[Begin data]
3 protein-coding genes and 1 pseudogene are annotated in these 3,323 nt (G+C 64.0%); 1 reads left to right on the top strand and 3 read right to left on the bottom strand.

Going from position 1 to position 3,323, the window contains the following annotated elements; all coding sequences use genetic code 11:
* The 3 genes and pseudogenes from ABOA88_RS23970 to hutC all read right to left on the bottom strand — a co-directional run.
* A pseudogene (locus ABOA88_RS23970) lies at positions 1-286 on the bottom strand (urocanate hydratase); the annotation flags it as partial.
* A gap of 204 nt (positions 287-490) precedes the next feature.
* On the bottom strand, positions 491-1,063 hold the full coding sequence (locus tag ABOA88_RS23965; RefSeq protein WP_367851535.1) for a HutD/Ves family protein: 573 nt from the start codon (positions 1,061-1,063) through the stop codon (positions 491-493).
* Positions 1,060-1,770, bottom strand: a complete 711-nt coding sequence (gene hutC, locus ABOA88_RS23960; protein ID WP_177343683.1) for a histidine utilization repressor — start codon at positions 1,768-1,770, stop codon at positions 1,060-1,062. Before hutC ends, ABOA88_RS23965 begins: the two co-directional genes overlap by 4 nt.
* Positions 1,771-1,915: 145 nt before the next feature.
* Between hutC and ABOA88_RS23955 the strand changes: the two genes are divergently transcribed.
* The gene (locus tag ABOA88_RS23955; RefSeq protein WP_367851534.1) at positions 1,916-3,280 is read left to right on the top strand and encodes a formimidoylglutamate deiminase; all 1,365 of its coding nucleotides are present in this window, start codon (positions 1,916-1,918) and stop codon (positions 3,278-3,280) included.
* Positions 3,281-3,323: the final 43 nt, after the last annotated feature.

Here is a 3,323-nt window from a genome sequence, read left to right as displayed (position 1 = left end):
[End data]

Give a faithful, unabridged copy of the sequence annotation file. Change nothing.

3 protein-coding genes and 1 pseudogene are annotated in these 3,323 nt (G+C 64.0%); 1 reads left to right on the top strand and 3 read right to left on the bottom strand.

Going from position 1 to position 3,323, the window contains the following annotated elements; all coding sequences use genetic code 11:
* The 3 genes and pseudogenes from ABOA88_RS23970 to hutC all read right to left on the bottom strand — a co-directional run.
* A pseudogene (locus ABOA88_RS23970) lies at positions 1-286 on the bottom strand (urocanate hydratase); the annotation flags it as partial.
* A gap of 204 nt (positions 287-490) precedes the next feature.
* On the bottom strand, positions 491-1,063 hold the full coding sequence (locus tag ABOA88_RS23965; RefSeq protein WP_367851535.1) for a HutD/Ves family protein: 573 nt from the start codon (positions 1,061-1,063) through the stop codon (positions 491-493).
* Positions 1,060-1,770, bottom strand: a complete 711-nt coding sequence (gene hutC, locus ABOA88_RS23960; protein ID WP_177343683.1) for a histidine utilization repressor — start codon at positions 1,768-1,770, stop codon at positions 1,060-1,062. Before hutC ends, ABOA88_RS23965 begins: the two co-directional genes overlap by 4 nt.
* Positions 1,771-1,915: 145 nt before the next feature.
* Between hutC and ABOA88_RS23955 the strand changes: the two genes are divergently transcribed.
* The gene (locus tag ABOA88_RS23955; RefSeq protein WP_367851534.1) at positions 1,916-3,280 is read left to right on the top strand and encodes a formimidoylglutamate deiminase; all 1,365 of its coding nucleotides are present in this window, start codon (positions 1,916-1,918) and stop codon (positions 3,278-3,280) included.
* Positions 3,281-3,323: the final 43 nt, after the last annotated feature.

Here is a 3,323-nt window from a genome sequence, read left to right as displayed (position 1 = left end):